WHEN Nathan Lyon boarded a flight to Colombo via Singapore in late August 2011 he was a virtual unknown. Since that foray into international cricket, and with a neat 50 Test wickets now in his collection, he can announce himself as a genuine match-winner for Australia on his home track on Monday.
The Adelaide Oval strip is breaking up just as Lyon, its former groundskeeping assistant, suspected it would in this second Test of wild contrasts. The picture Australia, via Michael Clarke, David Warner and Michael Hussey hacking the South Africa attack apart on days one and two could not have been further removed from what A.B. de Villiers and Francois du Plessis were producing late on Sunday afternoon.
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Aussies eye Test victory
After a strong showing at Adelaide Oval sees the Aussies dominate Proteas, a victory is on the horizon for the final day of the Test.
Given a formidable victory target of 430 runs, the prefixed pair could hardly be blamed for setting their sights on grinding out a draw, even if it remains distant on the horizon with the Proteas resuming on the final day skating on thin ice at 4-77.
At stumps they were ambling along at a snail's pace, prodding or padding up to everything directed at them as Clarke, saving his bullets for Monday, took the ball himself and handed it to other part-timers Rob Quiney, Warner and even the extremely occasional Ricky Ponting.
Tedious, but with intent - to miraculously save an unwinnable match - de Villiers (12 from 101 balls) and du Plessis (19 from 74) put on 32 in 29 overs together and will set out to continue their obduracy as long as they can. They will surely be met with more stiff challenges than that thrown their way in their two-hour stand of stubbornness, though, and that is where Lyon comes in.
At 25 and five days on Sunday he became the youngest off-spinner to acquire a half-century of Test scalps for Australia and, on a strip increasingly suiting him, will hope to pick up more on Monday. He was pilloried for poor domestic form in the lead-up to this series, but improved in Brisbane and, via his stock off-break rather than his novelty ''Jeff'', he appears more comfortable in his shoes by the day.
Lyon sat out the Perth Test last summer, as Clarke opted for four quicks against India, but he could well play at the WACA Ground in the series-determining match from Friday, particularly if vice-captain Shane Watson is deemed fit to add bowling support.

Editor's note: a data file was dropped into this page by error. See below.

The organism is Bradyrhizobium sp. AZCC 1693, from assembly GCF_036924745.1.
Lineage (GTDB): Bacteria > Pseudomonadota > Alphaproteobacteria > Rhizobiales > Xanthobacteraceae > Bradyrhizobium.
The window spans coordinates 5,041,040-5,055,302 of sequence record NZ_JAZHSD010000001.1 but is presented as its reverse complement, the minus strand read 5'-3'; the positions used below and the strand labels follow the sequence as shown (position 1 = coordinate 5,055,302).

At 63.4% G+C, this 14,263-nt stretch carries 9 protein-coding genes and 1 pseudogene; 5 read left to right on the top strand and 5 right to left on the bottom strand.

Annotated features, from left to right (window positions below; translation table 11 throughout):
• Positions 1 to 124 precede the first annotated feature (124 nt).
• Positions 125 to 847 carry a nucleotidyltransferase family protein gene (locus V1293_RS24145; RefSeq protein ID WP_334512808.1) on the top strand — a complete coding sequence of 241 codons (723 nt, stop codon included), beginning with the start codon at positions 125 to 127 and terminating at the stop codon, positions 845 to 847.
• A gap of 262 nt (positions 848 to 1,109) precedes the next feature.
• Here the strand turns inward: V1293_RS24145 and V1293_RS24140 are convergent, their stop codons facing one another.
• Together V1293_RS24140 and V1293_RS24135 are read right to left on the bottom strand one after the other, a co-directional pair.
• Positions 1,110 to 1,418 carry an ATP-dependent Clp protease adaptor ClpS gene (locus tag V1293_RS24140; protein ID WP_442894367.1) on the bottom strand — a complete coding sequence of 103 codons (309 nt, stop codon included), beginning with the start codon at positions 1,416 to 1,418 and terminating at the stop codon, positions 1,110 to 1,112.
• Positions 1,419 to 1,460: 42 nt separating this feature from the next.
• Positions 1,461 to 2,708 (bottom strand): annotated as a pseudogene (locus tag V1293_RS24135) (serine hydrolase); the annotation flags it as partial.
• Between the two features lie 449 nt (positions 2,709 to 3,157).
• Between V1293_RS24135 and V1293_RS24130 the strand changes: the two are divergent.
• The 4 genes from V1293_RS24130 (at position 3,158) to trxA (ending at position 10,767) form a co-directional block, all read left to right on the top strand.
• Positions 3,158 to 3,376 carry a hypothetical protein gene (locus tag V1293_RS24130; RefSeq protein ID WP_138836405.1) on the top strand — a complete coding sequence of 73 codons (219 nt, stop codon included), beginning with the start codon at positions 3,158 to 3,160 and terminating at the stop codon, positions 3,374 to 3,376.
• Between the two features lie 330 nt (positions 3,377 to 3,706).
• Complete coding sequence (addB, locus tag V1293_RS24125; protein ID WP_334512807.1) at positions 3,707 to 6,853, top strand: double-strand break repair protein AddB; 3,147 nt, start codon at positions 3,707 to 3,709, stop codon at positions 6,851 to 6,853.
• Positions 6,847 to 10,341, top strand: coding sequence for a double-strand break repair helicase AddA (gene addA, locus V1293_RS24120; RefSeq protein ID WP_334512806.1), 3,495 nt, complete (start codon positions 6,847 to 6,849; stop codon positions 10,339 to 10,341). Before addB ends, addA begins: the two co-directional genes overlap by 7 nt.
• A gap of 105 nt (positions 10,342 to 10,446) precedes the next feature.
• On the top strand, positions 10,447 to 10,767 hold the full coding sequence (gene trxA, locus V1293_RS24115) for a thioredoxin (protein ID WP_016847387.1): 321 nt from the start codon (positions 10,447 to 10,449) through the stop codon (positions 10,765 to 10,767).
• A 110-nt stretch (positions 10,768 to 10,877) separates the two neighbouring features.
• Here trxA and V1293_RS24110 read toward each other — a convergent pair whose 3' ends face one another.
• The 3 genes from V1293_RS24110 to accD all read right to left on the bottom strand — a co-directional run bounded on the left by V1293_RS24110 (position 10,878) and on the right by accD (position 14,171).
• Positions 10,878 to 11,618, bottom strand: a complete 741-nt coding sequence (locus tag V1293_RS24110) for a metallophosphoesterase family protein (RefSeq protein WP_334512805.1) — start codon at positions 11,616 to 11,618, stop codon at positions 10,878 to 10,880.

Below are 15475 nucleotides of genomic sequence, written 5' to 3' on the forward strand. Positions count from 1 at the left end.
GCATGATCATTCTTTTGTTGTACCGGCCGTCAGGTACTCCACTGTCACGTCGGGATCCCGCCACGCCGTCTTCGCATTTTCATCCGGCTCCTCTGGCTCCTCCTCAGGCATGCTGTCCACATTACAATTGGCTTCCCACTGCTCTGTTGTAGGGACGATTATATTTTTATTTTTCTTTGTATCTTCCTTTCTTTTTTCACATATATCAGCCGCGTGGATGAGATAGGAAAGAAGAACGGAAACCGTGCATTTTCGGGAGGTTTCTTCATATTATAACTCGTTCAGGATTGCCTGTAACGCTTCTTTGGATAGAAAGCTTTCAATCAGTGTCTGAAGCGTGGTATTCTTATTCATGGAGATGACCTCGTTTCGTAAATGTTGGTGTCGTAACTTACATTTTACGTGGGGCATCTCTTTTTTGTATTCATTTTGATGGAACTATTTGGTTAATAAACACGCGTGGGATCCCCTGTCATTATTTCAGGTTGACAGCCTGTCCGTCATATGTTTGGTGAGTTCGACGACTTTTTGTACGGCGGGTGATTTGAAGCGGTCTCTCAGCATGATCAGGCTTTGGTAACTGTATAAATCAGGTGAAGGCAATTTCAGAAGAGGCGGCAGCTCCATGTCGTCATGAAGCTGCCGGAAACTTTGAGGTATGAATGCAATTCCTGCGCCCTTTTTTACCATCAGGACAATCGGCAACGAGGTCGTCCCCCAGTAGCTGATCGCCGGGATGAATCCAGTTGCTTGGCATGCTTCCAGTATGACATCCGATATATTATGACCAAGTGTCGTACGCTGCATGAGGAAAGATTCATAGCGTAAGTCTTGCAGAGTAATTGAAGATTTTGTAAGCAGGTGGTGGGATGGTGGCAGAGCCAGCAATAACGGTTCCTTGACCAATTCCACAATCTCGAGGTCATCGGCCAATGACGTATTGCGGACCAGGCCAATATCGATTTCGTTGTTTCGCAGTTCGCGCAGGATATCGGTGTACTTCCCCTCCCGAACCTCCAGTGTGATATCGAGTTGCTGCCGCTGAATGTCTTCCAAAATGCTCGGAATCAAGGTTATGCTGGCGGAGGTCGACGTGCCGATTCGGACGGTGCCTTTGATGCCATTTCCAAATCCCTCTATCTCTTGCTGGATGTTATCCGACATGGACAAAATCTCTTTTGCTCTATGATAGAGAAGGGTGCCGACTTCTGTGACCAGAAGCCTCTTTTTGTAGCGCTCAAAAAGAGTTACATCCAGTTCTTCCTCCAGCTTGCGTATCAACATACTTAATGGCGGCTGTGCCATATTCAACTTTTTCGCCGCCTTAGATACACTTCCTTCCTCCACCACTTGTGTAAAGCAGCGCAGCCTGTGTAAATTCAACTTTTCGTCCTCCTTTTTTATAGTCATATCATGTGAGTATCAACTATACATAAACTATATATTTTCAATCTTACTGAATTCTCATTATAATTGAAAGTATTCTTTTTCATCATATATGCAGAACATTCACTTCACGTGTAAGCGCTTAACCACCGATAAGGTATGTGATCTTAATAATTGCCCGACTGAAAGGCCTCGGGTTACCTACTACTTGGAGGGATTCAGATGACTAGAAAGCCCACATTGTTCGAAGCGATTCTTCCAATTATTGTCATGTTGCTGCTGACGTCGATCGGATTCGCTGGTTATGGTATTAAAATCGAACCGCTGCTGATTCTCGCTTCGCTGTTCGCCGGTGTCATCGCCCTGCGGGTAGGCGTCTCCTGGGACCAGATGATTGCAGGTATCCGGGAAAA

On Sunday, Lyon played a key role as South Africa, with four sessions to survive, slumped to 4-45 and in danger of being rolled in an afternoon. He took 2-15 in 15 overs, prompting Hashim Amla to edge to Clarke, who fumbled but completed the catch at slip, and then sending Jacques Rudolph on his way for a fourth time in four attempts in this series. Ashley Mallett predicted that Lyon might do a Daryll Cullinan on Rudolph and he was dead right.
It was Ben Hilfenhaus, however, who gave Australia a crucial moral victory early in their bid to finish off South Africa. His removal of the Proteas captain and first innings century-maker Graeme Smith, caught for nought by Ponting facing his second ball, was a killer blow to any quixotic hopes South Africa had of winning here. It was also a big dent to their aspirations of a draw. When Peter Siddle bowled the other opener, Alviro Petersen, for 24, the foot was on the world No.1's throat.
Their advantage had been set up in the morning by Hussey's mature and important 54, Clarke's 38 and late-order mischief from James Pattinson, who is unable to bowl the rest of the summer but said farewell to the season with 29 not out with the bat, giving him an average of 71 for the match. Hilfenhaus's 18 from 19 was also nuisance value, and Clarke declared, at 8-267, just after poor leg-spinner Imran Tahir, with match figures of 0-260, clocked up the worst return by a bowler in Test history.
''Obviously there is going to have to be some sort of support for him because he's had a tough couple of days in Test cricket,'' Proteas assistant coach Russell Domingo said of a downcast Tahir. ''It's never good seeing a quality player have situations like that. But he's a very resilient person, he's a tough guy, he's got a lot of confidence in his ability.
''Obviously he's got some things to work on and some things to think about. But the players and the management will rally around him and try and make sure that he takes a lot of learning out of these couple of days and moves forward and improves as much as he possibly can.''